For some years, January has been designated as International Child-Centred Divorce Awareness Month. Most parents already realize that, in a child's eyes, there is no good time to learn that his or her parents will divorce. Coming so soon after a holiday celebration like Christmas, however, it can be particularly difficult to come to terms with the news. How may California parents facing these issues act in the best interest of the child and smooth the transition involved?
The holiday season is upon us, but this joyous time can also be fraught with tension. Even the happiest of families may experience some measure of stress, as the pressure to create the perfect celebration mounts. California residents who are going through a divorce may feel that they are treading a very fine line between what they feel is in the best interest of the child and what their estranged spouse believes is best. This may relate to such matters as the giving of gifts or visitation times.
Fairness, like beauty, is in the eye of the beholder. When negotiating a divorce, California residents may find that this is a subject on which they cannot agree, especially when it comes to property division. The laws surrounding this subject can be quite complex, depending on the state in which one resides.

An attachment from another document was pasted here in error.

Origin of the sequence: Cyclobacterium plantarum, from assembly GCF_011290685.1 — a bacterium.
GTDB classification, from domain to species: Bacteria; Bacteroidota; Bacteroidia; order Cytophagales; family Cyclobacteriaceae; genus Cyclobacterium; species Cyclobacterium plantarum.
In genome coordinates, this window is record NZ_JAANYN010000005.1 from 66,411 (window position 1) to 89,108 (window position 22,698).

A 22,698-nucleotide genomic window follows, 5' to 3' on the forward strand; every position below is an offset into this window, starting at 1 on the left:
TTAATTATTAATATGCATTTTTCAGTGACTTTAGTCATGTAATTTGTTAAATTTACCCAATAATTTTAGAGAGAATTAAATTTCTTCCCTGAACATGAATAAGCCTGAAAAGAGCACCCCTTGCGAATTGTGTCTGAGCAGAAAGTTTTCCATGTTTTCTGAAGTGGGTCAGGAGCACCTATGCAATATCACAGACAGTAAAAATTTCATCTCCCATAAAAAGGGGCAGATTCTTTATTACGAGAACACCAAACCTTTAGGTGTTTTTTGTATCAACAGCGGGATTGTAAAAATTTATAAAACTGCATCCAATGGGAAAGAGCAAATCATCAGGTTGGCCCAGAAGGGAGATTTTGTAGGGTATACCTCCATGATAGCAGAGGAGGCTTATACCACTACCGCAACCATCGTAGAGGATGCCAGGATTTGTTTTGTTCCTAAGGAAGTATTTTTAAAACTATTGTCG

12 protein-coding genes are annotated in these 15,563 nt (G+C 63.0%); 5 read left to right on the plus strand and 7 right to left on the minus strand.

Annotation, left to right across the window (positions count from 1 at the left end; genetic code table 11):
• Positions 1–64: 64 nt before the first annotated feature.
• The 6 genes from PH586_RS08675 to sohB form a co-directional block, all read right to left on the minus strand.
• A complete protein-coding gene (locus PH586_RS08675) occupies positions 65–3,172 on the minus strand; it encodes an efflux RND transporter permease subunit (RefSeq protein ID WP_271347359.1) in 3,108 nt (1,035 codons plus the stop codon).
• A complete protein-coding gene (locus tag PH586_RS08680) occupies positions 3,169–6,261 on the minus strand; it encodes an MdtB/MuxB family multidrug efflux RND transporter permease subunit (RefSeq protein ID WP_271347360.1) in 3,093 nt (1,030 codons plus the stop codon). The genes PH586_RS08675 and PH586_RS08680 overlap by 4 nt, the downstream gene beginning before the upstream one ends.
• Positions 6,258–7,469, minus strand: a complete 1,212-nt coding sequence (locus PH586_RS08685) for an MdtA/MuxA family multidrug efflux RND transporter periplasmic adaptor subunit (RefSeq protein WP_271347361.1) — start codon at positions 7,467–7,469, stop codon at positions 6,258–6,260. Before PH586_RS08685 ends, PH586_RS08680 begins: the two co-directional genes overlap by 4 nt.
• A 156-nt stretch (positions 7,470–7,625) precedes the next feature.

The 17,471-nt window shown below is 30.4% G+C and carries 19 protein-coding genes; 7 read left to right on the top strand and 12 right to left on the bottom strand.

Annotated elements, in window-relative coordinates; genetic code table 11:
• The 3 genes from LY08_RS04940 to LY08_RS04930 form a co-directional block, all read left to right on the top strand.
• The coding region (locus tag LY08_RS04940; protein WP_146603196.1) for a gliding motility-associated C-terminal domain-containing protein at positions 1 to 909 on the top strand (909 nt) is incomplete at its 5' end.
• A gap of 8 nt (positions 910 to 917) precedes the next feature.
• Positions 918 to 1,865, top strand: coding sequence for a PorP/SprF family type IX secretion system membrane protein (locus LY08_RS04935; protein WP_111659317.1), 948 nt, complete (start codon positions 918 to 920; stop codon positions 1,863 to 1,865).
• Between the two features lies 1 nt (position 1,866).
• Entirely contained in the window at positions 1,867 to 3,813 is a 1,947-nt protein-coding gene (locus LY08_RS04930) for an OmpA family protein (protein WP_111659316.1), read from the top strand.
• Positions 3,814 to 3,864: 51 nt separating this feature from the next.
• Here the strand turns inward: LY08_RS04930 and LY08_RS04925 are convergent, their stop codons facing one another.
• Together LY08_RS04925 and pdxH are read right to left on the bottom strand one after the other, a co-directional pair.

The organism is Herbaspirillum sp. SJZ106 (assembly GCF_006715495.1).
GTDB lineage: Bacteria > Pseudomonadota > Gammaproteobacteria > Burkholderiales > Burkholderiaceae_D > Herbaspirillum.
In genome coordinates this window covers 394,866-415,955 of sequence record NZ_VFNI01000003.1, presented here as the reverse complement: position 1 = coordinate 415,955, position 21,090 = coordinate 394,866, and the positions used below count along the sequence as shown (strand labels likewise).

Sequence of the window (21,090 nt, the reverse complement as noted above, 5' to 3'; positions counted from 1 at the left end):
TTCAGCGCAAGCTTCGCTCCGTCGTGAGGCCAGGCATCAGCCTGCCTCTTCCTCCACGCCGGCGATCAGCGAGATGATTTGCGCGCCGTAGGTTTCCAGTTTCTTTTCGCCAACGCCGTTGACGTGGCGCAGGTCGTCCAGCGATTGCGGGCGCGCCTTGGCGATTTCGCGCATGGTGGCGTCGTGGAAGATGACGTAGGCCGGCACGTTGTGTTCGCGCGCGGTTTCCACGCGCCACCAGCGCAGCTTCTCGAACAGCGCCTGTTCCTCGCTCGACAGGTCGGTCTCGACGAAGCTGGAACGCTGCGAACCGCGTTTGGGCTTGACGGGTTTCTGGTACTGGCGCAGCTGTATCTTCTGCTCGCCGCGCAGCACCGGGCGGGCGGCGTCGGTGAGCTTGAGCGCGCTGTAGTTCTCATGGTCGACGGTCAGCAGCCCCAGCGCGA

It is said that, in order to appreciate the good times, one must endure through the bad times. This may be hard to accept when going through a divorce, especially if it is happening during one of the most family-oriented holidays of the year. It is natural to strive to do what is in the best interest of the child -- or children -- and many California residents may feel a sense of guilt at this time. However, it may be possible for good lessons to come out of a painful experience.
When it comes to matters of divorce, it can be very easy to feel as though things are not as fair as they should be. Sometimes, the issue of how to divide property can become very personal. Bricks and mortar may be worth more to an individual than mere dollars, and real estate may be seen as the ultimate prize to many a resident of California. People may find it more productive, in the long run, to find a less emotional way to deal with the issue of property division.